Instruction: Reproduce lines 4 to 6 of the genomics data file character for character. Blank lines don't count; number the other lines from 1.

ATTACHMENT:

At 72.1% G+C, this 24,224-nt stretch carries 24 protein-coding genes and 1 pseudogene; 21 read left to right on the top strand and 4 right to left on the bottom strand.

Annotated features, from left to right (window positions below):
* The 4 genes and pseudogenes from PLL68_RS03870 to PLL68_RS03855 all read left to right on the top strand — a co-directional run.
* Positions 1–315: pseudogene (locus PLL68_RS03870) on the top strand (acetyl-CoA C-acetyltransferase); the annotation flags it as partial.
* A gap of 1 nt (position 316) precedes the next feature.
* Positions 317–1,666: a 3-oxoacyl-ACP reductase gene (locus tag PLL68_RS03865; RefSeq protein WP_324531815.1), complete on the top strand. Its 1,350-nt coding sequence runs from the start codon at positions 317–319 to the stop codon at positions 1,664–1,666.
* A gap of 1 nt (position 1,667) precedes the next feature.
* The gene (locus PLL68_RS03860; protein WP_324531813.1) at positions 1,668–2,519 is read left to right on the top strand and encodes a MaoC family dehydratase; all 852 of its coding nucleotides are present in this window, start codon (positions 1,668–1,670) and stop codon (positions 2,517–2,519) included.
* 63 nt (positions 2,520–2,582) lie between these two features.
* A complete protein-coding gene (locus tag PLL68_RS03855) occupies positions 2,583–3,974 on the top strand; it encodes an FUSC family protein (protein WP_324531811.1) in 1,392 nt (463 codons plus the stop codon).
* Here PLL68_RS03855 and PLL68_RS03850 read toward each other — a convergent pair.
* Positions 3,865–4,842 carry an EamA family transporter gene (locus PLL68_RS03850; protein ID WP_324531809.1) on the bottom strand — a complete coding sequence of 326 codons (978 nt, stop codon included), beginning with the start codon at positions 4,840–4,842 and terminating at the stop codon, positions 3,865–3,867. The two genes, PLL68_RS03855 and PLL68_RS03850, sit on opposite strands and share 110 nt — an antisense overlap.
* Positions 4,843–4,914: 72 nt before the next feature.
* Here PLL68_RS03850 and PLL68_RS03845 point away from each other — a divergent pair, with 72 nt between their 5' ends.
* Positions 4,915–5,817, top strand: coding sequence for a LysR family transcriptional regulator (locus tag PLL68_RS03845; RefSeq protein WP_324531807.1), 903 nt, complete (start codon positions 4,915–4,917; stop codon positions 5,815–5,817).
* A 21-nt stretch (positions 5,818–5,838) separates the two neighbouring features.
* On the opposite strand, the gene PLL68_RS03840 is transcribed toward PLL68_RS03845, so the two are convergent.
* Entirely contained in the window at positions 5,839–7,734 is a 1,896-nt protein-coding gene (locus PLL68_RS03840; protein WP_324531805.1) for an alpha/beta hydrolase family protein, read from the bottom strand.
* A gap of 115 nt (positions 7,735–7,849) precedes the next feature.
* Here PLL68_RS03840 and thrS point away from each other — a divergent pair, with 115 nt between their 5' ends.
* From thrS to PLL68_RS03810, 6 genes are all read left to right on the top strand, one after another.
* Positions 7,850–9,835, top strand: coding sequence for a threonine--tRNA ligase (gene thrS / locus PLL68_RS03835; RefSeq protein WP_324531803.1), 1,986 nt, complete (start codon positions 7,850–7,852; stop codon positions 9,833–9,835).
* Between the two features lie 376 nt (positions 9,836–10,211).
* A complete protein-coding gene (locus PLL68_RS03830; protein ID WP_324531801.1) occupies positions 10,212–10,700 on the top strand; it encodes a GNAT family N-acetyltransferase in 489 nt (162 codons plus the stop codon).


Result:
* Positions 1–315: pseudogene (locus PLL68_RS03870) on the top strand (acetyl-CoA C-acetyltransferase); the annotation flags it as partial.
* A gap of 1 nt (position 316) precedes the next feature.
* Positions 317–1,666: a 3-oxoacyl-ACP reductase gene (locus tag PLL68_RS03865; RefSeq protein WP_324531815.1), complete on the top strand. Its 1,350-nt coding sequence runs from the start codon at positions 317–319 to the stop codon at positions 1,664–1,666.